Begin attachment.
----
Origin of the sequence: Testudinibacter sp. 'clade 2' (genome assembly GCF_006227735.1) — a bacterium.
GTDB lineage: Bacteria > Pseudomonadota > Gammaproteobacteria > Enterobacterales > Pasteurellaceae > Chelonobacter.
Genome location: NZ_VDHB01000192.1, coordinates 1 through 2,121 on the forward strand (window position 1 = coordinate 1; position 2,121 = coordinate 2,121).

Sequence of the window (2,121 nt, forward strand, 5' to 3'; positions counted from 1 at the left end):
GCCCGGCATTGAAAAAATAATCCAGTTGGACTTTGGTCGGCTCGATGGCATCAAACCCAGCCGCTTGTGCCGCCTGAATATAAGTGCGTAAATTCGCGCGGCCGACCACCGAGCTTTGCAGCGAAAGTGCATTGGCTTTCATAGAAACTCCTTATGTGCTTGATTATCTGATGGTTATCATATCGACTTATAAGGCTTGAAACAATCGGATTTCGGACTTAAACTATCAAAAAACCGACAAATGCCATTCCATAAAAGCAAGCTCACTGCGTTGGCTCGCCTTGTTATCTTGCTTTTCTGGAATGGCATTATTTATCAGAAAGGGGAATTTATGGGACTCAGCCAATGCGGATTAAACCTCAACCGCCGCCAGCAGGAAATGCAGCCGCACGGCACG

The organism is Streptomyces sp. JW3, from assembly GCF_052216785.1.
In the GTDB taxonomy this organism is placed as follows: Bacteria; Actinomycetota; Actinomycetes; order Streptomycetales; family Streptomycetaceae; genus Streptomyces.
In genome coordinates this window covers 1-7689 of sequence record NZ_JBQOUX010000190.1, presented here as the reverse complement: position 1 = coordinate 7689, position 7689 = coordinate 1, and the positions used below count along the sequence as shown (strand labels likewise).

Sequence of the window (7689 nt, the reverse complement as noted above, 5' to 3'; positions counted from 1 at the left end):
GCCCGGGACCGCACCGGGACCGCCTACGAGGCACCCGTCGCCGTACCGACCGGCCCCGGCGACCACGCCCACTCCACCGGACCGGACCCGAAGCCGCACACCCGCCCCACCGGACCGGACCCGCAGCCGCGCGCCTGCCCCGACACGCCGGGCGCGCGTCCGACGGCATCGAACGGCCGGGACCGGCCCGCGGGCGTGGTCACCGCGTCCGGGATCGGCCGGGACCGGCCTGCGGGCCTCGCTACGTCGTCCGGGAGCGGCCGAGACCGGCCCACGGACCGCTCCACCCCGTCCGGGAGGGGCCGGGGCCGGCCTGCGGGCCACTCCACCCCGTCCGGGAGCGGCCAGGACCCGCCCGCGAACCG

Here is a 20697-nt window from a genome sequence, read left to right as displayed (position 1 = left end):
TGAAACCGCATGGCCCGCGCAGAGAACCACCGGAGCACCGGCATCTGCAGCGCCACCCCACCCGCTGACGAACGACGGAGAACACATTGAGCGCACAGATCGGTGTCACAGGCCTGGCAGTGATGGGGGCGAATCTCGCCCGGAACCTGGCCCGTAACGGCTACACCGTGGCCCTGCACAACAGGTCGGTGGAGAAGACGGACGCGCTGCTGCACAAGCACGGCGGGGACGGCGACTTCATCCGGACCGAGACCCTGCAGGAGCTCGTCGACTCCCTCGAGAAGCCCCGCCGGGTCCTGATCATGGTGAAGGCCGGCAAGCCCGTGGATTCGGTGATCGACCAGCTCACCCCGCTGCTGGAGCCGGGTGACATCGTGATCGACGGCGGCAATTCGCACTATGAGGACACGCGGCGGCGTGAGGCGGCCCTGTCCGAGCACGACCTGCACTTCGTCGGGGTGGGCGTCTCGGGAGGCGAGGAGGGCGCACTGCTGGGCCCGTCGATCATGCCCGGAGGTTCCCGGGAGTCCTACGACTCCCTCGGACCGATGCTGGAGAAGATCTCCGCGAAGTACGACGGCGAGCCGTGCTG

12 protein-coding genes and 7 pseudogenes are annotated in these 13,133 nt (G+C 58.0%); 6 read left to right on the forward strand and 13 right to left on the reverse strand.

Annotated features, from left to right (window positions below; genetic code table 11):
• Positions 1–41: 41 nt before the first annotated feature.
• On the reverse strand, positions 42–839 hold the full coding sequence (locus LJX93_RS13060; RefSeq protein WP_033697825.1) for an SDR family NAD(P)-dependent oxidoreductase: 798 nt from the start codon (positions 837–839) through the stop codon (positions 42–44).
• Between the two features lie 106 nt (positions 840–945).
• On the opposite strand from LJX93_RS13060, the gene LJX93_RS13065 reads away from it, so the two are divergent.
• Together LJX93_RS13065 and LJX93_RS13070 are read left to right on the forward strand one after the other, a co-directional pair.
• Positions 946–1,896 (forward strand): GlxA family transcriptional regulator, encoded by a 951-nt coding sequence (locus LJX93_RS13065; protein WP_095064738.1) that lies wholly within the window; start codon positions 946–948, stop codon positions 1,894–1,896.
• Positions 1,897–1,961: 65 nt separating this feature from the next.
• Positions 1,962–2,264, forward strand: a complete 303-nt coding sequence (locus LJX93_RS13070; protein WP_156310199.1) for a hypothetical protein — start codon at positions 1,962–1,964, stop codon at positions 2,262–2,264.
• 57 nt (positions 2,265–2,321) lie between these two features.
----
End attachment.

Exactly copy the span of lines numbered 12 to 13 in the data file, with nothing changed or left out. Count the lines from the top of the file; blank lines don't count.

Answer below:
TGAAACCGCATGGCCCGCGCAGAGAACCACCGGAGCACCGGCATCTGCAGCGCCACCCCACCCGCTGACGAACGACGGAGAACACATTGAGCGCACAGATCGGTGTCACAGGCCTGGCAGTGATGGGGGCGAATCTCGCCCGGAACCTGGCCCGTAACGGCTACACCGTGGCCCTGCACAACAGGTCGGTGGAGAAGACGGACGCGCTGCTGCACAAGCACGGCGGGGACGGCGACTTCATCCGGACCGAGACCCTGCAGGAGCTCGTCGACTCCCTCGAGAAGCCCCGCCGGGTCCTGATCATGGTGAAGGCCGGCAAGCCCGTGGATTCGGTGATCGACCAGCTCACCCCGCTGCTGGAGCCGGGTGACATCGTGATCGACGGCGGCAATTCGCACTATGAGGACACGCGGCGGCGTGAGGCGGCCCTGTCCGAGCACGACCTGCACTTCGTCGGGGTGGGCGTCTCGGGAGGCGAGGAGGGCGCACTGCTGGGCCCGTCGATCATGCCCGGAGGTTCCCGGGAGTCCTACGACTCCCTCGGACCGATGCTGGAGAAGATCTCCGCGAAGTACGACGGCGAGCCGTGCTG

12 protein-coding genes and 7 pseudogenes are annotated in these 13,133 nt (G+C 58.0%); 6 read left to right on the forward strand and 13 right to left on the reverse strand.